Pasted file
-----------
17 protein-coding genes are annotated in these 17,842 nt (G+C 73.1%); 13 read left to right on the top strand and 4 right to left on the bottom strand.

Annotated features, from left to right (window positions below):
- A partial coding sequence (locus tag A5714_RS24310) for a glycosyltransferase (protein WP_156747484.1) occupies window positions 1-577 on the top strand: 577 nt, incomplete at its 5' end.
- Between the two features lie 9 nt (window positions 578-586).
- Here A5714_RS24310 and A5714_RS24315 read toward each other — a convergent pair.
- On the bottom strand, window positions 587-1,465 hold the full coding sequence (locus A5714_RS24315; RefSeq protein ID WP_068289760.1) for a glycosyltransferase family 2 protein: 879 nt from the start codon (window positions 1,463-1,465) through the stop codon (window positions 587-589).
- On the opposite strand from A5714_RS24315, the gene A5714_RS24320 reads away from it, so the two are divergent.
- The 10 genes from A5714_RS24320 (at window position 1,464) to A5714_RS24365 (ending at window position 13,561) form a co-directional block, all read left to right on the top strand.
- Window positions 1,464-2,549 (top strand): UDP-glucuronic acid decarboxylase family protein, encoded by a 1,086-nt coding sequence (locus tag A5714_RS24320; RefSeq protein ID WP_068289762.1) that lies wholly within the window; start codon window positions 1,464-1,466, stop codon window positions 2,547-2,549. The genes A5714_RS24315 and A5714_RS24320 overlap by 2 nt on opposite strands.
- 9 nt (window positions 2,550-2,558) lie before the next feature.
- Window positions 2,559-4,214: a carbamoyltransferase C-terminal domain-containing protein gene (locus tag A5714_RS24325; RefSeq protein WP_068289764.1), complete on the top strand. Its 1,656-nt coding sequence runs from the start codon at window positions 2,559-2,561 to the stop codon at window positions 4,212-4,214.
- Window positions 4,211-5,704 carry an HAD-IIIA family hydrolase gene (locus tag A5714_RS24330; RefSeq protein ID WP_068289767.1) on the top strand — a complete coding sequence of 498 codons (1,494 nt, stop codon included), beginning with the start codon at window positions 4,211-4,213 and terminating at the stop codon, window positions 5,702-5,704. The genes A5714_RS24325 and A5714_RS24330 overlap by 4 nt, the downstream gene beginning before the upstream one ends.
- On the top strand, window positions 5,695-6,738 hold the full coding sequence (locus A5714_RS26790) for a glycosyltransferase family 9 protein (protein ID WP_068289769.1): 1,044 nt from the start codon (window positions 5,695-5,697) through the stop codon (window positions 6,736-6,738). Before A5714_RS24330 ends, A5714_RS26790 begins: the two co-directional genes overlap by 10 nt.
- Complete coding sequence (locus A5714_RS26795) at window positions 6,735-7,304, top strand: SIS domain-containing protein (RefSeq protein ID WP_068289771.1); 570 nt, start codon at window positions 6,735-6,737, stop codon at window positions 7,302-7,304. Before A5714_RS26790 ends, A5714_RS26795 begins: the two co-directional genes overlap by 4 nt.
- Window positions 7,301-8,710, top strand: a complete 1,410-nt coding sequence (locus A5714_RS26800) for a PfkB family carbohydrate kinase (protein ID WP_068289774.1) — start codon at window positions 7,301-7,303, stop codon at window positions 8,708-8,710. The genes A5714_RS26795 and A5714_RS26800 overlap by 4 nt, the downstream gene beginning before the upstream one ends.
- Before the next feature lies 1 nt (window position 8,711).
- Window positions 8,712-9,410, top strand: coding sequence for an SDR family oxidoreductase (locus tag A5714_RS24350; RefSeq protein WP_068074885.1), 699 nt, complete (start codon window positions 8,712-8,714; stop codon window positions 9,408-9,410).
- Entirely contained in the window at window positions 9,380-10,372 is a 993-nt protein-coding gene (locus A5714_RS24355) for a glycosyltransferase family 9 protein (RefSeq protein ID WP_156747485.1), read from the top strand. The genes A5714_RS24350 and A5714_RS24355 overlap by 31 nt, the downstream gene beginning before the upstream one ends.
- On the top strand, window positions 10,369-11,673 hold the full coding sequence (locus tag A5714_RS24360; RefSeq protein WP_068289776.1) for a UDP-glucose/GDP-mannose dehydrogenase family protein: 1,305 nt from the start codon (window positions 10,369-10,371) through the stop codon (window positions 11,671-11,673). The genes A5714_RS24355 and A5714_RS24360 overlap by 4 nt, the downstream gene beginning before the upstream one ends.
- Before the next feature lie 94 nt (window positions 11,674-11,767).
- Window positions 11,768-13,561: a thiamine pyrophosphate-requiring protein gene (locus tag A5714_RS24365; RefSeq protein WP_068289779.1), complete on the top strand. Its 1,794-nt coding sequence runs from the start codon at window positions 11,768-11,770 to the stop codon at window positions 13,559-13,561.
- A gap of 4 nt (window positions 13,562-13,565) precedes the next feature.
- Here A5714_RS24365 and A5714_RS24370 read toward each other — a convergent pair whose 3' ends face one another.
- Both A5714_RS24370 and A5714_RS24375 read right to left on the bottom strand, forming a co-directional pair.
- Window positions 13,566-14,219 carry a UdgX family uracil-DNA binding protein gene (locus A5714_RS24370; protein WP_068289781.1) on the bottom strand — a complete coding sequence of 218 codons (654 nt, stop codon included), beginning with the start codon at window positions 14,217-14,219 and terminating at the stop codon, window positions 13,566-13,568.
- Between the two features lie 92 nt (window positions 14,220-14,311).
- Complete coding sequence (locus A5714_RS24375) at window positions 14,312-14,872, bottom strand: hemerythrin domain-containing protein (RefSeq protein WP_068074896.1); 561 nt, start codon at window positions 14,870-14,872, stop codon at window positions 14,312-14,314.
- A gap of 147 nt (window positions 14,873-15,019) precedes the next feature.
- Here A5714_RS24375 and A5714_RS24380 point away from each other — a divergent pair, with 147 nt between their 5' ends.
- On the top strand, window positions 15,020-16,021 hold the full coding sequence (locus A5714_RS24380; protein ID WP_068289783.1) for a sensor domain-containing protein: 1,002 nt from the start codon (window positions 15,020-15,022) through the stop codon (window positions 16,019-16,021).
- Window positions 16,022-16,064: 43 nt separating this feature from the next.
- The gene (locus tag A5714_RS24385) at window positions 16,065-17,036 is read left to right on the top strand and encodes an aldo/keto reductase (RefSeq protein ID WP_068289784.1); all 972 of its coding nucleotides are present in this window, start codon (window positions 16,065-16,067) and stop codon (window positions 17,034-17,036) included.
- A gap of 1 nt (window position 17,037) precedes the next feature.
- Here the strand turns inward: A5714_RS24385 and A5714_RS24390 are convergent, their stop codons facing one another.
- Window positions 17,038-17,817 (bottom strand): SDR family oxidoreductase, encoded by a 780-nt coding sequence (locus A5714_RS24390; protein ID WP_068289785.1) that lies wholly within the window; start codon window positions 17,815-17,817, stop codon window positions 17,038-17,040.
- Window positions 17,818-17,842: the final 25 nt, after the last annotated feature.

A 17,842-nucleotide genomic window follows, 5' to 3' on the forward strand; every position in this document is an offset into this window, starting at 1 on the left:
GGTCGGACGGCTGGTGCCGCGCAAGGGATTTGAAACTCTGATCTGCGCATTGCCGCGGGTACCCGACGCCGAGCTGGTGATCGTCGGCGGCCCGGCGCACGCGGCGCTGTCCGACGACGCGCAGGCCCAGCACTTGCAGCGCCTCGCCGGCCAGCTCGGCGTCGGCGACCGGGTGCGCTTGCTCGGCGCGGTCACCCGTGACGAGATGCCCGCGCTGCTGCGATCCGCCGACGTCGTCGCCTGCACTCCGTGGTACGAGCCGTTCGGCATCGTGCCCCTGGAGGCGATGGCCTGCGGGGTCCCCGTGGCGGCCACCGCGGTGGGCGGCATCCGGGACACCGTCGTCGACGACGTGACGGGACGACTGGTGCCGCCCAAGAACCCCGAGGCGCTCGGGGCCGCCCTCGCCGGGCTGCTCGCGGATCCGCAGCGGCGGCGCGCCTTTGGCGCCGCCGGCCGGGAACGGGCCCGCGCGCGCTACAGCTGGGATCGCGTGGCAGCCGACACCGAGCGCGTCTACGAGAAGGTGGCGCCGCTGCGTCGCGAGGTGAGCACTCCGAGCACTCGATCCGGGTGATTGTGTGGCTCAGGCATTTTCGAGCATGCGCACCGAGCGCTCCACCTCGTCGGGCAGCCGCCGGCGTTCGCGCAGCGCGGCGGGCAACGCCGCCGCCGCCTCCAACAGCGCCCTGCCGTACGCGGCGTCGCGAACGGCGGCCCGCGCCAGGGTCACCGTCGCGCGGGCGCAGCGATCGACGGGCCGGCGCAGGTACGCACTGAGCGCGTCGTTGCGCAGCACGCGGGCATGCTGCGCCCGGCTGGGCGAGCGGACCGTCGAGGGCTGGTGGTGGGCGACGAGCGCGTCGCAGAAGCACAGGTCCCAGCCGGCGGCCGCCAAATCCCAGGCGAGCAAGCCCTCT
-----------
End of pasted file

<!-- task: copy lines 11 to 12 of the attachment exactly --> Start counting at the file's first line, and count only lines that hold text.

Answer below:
- Window positions 2,559-4,214: a carbamoyltransferase C-terminal domain-containing protein gene (locus tag A5714_RS24325; RefSeq protein WP_068289764.1), complete on the top strand. Its 1,656-nt coding sequence runs from the start codon at window positions 2,559-2,561 to the stop codon at window positions 4,212-4,214.
- Window positions 4,211-5,704 carry an HAD-IIIA family hydrolase gene (locus tag A5714_RS24330; RefSeq protein ID WP_068289767.1) on the top strand — a complete coding sequence of 498 codons (1,494 nt, stop codon included), beginning with the start codon at window positions 4,211-4,213 and terminating at the stop codon, window positions 5,702-5,704. The genes A5714_RS24325 and A5714_RS24330 overlap by 4 nt, the downstream gene beginning before the upstream one ends.